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South Sudan Independence: New Country, New Problems 

By Francis Wache

Juba, the world’s newest capital, Saturday 9, 2011. The flag fluttered in the sky. The national anthem boomed through the loudspeakers. Copious tears – and sweat (the sun was scorching) – streamed down their sooty faces. They ululated. They raised clenched fists. Shrieks of joy rent the air.

The Southern Sudanese had, after 20 incessant years of war, become independent. The people danced for joy. But, now, the champagne party is over. The euphoria is over. Or should be. The task of building a new country begins. The challenges are legion.

First, it will be difficult to transform the ragtag liberation army into a national defence force. The Sudan People’s Liberation Army, SPLA, after freeing their country from the shackles of North Sudan, must, henceforth, learn how to defend the boundaries of that territory now known as independent and sovereign South Sudan.

Second, the government will have no rest as it will be expected to work relentlessly in exploring diverse strategies that will enable it bring about development to the beleaguered nation by providing direly needed services, especially roads, education and healthcare.

Sadly, to some people, the independence of South Sudan simply means that another elephant has been mauled from the African forest and that, its pioneer President, Salva Kiir Mayardit and his cohorts – family, friends and praise singers – can now pull out their pangas (machetes) and proceed with an orgy of looting. No. Everything should be done by the friends of Africa’s 54th nation to disabuse them of such a skewed view of what a nation stands for.

Also, there is the ever-present problem of the volatile situation with its neighbour, North Sudan. This particular issue should be tackled promptly before it escalates. Negotiations and dialogue should speed up in finding lasting solutions to this lingering problem. Peaceful co-existence between the North and the South is a prerequisite for the socio-economic prosperity of the new nation. For, although South Sudan boasts of tremendous resources – including oil – they can only be exploited if peace reigns.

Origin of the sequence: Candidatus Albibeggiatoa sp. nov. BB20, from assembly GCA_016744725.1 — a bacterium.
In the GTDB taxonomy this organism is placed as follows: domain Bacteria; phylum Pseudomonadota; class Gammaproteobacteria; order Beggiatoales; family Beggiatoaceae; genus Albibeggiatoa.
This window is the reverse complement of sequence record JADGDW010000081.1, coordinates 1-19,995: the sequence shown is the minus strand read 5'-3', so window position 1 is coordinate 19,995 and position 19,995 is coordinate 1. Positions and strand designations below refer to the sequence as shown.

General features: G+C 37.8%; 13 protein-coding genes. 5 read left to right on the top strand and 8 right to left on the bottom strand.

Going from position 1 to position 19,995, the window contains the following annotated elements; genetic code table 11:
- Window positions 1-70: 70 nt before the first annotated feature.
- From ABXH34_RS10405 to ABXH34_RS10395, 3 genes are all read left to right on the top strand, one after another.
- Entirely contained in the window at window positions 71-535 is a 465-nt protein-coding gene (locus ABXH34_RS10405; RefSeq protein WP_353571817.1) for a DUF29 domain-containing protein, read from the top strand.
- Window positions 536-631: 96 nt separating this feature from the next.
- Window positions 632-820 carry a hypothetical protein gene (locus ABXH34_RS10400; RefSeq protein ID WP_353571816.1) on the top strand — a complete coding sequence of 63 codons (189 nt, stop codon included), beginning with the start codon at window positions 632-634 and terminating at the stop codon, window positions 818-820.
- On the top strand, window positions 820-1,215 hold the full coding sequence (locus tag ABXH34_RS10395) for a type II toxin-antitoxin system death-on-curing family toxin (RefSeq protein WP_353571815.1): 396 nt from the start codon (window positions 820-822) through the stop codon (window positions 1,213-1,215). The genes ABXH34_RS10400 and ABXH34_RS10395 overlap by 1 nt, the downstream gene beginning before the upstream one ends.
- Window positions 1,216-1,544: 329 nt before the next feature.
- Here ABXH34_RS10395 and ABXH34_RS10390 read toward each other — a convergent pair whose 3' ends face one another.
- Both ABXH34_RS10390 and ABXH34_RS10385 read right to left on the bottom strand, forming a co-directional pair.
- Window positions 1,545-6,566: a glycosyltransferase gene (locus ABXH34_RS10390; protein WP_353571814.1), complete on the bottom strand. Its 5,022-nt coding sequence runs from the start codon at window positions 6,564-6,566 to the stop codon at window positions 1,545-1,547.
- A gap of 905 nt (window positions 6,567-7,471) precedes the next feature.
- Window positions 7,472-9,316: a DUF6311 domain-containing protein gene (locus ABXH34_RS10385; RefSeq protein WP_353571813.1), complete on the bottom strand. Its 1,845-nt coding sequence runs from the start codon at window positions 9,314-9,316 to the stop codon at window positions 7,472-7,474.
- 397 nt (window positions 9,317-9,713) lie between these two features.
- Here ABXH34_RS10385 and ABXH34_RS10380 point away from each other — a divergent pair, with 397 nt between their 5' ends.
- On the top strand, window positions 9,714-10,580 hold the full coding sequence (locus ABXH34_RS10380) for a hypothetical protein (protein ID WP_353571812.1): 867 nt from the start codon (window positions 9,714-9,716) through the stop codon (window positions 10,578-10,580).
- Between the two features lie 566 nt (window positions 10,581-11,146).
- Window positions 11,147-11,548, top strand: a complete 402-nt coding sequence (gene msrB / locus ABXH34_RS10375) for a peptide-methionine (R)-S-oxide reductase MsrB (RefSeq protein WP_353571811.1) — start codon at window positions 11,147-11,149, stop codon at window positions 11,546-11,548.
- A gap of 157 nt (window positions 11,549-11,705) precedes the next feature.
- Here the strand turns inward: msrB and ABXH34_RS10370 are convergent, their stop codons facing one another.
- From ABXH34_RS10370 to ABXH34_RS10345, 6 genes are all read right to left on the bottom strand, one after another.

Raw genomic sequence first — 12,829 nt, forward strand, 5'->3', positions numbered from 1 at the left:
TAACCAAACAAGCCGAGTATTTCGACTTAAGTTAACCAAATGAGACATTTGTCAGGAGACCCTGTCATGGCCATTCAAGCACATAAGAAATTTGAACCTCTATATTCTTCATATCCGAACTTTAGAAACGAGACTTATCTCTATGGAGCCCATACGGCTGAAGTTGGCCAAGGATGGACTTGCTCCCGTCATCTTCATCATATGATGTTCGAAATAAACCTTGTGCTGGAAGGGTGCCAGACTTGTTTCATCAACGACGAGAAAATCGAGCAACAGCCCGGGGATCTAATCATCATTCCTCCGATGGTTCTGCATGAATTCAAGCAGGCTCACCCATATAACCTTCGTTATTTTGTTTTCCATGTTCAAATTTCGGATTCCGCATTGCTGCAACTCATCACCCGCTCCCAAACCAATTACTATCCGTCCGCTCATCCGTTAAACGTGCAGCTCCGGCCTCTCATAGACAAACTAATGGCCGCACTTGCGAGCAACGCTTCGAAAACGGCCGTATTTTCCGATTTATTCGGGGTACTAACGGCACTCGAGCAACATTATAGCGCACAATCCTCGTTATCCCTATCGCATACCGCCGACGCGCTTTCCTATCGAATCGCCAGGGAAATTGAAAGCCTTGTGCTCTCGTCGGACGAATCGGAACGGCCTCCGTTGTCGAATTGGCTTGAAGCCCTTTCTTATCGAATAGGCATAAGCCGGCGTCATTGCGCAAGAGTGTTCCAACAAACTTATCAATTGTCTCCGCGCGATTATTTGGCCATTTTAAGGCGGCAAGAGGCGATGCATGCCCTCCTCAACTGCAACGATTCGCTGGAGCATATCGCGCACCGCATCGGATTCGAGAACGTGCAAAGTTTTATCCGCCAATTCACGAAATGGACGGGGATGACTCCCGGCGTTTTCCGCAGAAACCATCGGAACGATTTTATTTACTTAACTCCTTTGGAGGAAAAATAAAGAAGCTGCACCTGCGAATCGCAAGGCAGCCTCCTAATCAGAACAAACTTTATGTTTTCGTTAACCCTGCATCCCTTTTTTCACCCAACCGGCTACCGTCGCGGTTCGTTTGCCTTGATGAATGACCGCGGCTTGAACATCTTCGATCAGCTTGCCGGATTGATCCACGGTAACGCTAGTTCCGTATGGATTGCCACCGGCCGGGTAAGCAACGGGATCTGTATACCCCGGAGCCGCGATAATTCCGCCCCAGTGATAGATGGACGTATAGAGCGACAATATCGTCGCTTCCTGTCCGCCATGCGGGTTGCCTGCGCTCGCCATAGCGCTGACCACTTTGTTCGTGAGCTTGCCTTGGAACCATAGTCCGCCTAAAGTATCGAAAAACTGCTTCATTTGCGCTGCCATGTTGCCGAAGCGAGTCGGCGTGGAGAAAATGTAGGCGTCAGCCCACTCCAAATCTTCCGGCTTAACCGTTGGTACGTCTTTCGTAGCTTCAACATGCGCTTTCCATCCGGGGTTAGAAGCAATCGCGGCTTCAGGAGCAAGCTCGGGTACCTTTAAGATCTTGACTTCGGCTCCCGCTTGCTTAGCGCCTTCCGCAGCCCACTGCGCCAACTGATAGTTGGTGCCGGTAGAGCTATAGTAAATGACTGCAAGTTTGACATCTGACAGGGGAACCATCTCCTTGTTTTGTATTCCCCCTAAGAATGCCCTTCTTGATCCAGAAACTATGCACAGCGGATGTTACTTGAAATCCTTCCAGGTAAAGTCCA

Tension continues to simmer at the borders, particularly around Abyei, the oil-rich zone. Clashes have occurred before and the least conflict could spark a conflagration. On the contrary, South Sudan must endeavour to eschew the litany of woes that have plagued her elder sisters: corruption, embezzlement, mismanagement, gross violation of human rights, blatant disrespect for democratic practices, tribalism…

If care is not taken, it might soon become evident that, on July 9, this year, another tin African dictator was enthroned in Juba. Soon, the newly sworn President, as has been the case with his peers elsewhere on the continent, will jettison the constitution, dump the principle and practice of the rule of law into the dustbin, concoct ministerial portfolios and distribute them like lollipops to family, friends and lackeys; entrench tribalism in the award of contracts; trot the globe on extravagant trips; review the constitution, introducing a clause that makes him the Life President. Live an ostentatious lifestyle and abandon the people to wallow in misery and grinding poverty.

In the process, he will stifle any dissenting voices, ban the opposition or any semblance of it and muzzle the press. In this manner, he will install an iron-fisted one-man rule. Welcome, another African autocrat, to the Club. And, so, the giddy dream, for which the people danced themselves lame, will shrivel. Still, as a new country, independent South Sudan raises manifold hopes. The foreboding question, however, is: will these noble hopes be dashed; will the expectant people be disillusioned?

During the independence celebrations, a symptomatic event occurred: the public address system momentarily failed. Later, when it was repaired and Kiir took to the rostrum, he did not ignore the incident. He mentioned it with humour. He apologised for the hitches – including the late start of the ceremony – asking for indulgence because, he said, "this is the first time we are organising such an event, Next time we’ll do better." That is the spirit. The nation will have to admit all its warts and blemishes and, then, tackle them frontally.

In his inaugural speech, the President of Africa’s youngest nation quoted an African proverb which says that, no matter how long the night might be, day dawn, ultimately, comes. South Sudan might have emerged from its longest and bleakest night of warfare into the dazzling dawn of freedom and liberty.

But, as Mwai Kibaki, Kenyan President, told the citizens, "the difficult task (of nation building) has just begun." For now, welcome, South Sudan, to the international community as Africa’s 54th nation and the world’s 193rd country!

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